by Kieran J. Lindsey, PhD
I’d like to introduce you to an educational tool you think you already know well.
Your perception originates from the fact that this tool has been used in almost every class you’ve ever taken as a student and, if you’re an instructor, this tool or a variation thereof has been used in every class you’ve ever taught.
The tool predates the Internet, videoconferencing, television broadcasts, radio, correspondence courses delivered by postal carriers, and even the little red schoolhouse classroom.
You call it a textbook.
I call it an asynchronous distance learning technology.
When you think about it, what is a book? Or, for that matter, what is hand-penned correspondence, printed words on a page, or pixels on a screen? Regardless of the media, written language is a technology that transmits the thoughts, experiences, knowledge, and perspectives of a singular individual, based in a specific place and time, to anyone, anywhere, anytime hence.
As has been the case for every subsequent instructional technology that’s not teaching-by-telling and learning-by-listening, the first educational texts, written by the ancient Greeks, were met by all the usual suspects: distrust, dismay, disapproval, and defiance.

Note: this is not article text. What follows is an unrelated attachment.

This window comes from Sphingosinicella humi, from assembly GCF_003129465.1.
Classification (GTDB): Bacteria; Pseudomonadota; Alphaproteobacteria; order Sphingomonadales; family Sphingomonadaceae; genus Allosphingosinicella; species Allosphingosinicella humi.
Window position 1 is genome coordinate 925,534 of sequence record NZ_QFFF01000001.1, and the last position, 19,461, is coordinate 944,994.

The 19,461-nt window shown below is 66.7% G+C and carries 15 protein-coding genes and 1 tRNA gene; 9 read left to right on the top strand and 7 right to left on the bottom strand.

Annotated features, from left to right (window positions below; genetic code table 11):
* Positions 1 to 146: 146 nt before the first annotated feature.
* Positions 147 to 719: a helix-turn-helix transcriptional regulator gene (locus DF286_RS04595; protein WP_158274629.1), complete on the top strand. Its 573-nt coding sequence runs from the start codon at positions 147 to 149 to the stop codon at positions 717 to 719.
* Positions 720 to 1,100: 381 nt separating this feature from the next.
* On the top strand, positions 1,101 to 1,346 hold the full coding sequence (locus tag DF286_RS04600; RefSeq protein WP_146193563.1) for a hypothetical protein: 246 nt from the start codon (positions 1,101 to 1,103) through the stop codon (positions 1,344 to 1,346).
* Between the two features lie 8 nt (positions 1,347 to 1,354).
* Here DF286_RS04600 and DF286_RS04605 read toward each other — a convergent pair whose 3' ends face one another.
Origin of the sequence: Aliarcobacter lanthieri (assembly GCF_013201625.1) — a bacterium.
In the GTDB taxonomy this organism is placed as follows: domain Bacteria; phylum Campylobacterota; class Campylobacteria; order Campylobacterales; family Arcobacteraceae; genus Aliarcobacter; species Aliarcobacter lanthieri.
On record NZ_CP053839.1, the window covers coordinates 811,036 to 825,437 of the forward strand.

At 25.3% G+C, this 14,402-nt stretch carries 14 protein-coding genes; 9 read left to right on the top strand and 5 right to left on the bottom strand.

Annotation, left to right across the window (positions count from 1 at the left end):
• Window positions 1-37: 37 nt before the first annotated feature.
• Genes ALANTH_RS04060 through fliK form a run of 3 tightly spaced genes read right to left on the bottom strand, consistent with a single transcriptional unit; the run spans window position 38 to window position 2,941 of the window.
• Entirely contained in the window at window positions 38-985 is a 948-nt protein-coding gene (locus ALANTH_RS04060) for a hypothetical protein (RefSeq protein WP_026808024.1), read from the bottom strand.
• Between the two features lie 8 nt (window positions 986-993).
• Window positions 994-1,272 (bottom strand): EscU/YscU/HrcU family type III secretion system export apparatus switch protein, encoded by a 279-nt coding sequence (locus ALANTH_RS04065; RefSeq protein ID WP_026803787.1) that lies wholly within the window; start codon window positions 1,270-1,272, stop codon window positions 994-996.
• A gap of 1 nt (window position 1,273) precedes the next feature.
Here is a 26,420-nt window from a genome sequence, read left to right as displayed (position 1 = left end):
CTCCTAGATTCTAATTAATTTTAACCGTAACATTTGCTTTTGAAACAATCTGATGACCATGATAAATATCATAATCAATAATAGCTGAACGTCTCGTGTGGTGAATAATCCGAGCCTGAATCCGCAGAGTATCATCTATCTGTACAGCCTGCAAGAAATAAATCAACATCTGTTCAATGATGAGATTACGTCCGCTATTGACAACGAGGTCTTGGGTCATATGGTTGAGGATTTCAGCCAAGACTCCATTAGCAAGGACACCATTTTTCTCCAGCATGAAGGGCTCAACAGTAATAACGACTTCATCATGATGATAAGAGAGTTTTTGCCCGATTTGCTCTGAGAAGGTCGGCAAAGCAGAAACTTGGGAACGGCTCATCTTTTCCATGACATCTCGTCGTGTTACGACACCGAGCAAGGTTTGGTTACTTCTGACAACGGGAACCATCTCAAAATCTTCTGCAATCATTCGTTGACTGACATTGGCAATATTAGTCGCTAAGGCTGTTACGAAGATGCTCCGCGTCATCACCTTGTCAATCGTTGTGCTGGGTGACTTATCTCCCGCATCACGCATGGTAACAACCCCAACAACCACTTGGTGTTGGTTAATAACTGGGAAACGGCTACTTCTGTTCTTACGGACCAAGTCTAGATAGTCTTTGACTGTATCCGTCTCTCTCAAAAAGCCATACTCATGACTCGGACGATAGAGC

Plato himself was quick to publicly mourn the impending loss of knowledge this crazy fad of committing facts and ideas to a page, rather than to memory, would surely bring.
The irony, of course, is that grief didn’t keep Plato from adopting the dreaded innovation to document his opinion of the technology… which is how we are able to access and learn from his thoughts today, two thousand years and change later.
And far from Athens… unless you happen to be in Athens while reading Plato, or this post.
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